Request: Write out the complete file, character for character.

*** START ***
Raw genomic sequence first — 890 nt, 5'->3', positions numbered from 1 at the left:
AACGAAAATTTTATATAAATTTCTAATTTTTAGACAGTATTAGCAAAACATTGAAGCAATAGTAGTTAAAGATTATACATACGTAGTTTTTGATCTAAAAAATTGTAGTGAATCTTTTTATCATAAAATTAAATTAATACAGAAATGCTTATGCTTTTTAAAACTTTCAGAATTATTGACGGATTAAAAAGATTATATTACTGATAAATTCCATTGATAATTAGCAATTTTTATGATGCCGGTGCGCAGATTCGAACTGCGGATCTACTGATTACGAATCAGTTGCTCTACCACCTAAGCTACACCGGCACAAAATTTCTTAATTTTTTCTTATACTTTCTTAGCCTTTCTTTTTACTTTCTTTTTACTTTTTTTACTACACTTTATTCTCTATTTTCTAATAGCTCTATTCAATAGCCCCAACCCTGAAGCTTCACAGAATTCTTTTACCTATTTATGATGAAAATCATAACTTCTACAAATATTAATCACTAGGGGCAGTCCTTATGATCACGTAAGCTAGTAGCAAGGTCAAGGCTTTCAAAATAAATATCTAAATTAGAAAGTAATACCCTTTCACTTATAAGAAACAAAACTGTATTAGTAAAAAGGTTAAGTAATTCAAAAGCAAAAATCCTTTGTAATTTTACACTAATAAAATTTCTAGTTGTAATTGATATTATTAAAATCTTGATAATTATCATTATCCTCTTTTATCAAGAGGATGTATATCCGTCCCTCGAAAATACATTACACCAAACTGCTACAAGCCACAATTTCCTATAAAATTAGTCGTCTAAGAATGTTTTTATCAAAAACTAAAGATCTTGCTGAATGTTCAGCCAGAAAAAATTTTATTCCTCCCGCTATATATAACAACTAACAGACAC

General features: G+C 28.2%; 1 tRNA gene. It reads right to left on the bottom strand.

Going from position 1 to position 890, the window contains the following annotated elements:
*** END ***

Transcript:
Raw genomic sequence first — 890 nt, 5'->3', positions numbered from 1 at the left:
AACGAAAATTTTATATAAATTTCTAATTTTTAGACAGTATTAGCAAAACATTGAAGCAATAGTAGTTAAAGATTATACATACGTAGTTTTTGATCTAAAAAATTGTAGTGAATCTTTTTATCATAAAATTAAATTAATACAGAAATGCTTATGCTTTTTAAAACTTTCAGAATTATTGACGGATTAAAAAGATTATATTACTGATAAATTCCATTGATAATTAGCAATTTTTATGATGCCGGTGCGCAGATTCGAACTGCGGATCTACTGATTACGAATCAGTTGCTCTACCACCTAAGCTACACCGGCACAAAATTTCTTAATTTTTTCTTATACTTTCTTAGCCTTTCTTTTTACTTTCTTTTTACTTTTTTTACTACACTTTATTCTCTATTTTCTAATAGCTCTATTCAATAGCCCCAACCCTGAAGCTTCACAGAATTCTTTTACCTATTTATGATGAAAATCATAACTTCTACAAATATTAATCACTAGGGGCAGTCCTTATGATCACGTAAGCTAGTAGCAAGGTCAAGGCTTTCAAAATAAATATCTAAATTAGAAAGTAATACCCTTTCACTTATAAGAAACAAAACTGTATTAGTAAAAAGGTTAAGTAATTCAAAAGCAAAAATCCTTTGTAATTTTACACTAATAAAATTTCTAGTTGTAATTGATATTATTAAAATCTTGATAATTATCATTATCCTCTTTTATCAAGAGGATGTATATCCGTCCCTCGAAAATACATTACACCAAACTGCTACAAGCCACAATTTCCTATAAAATTAGTCGTCTAAGAATGTTTTTATCAAAAACTAAAGATCTTGCTGAATGTTCAGCCAGAAAAAATTTTATTCCTCCCGCTATATATAACAACTAACAGACAC

General features: G+C 28.2%; 1 tRNA gene. It reads right to left on the bottom strand.

Going from position 1 to position 890, the window contains the following annotated elements: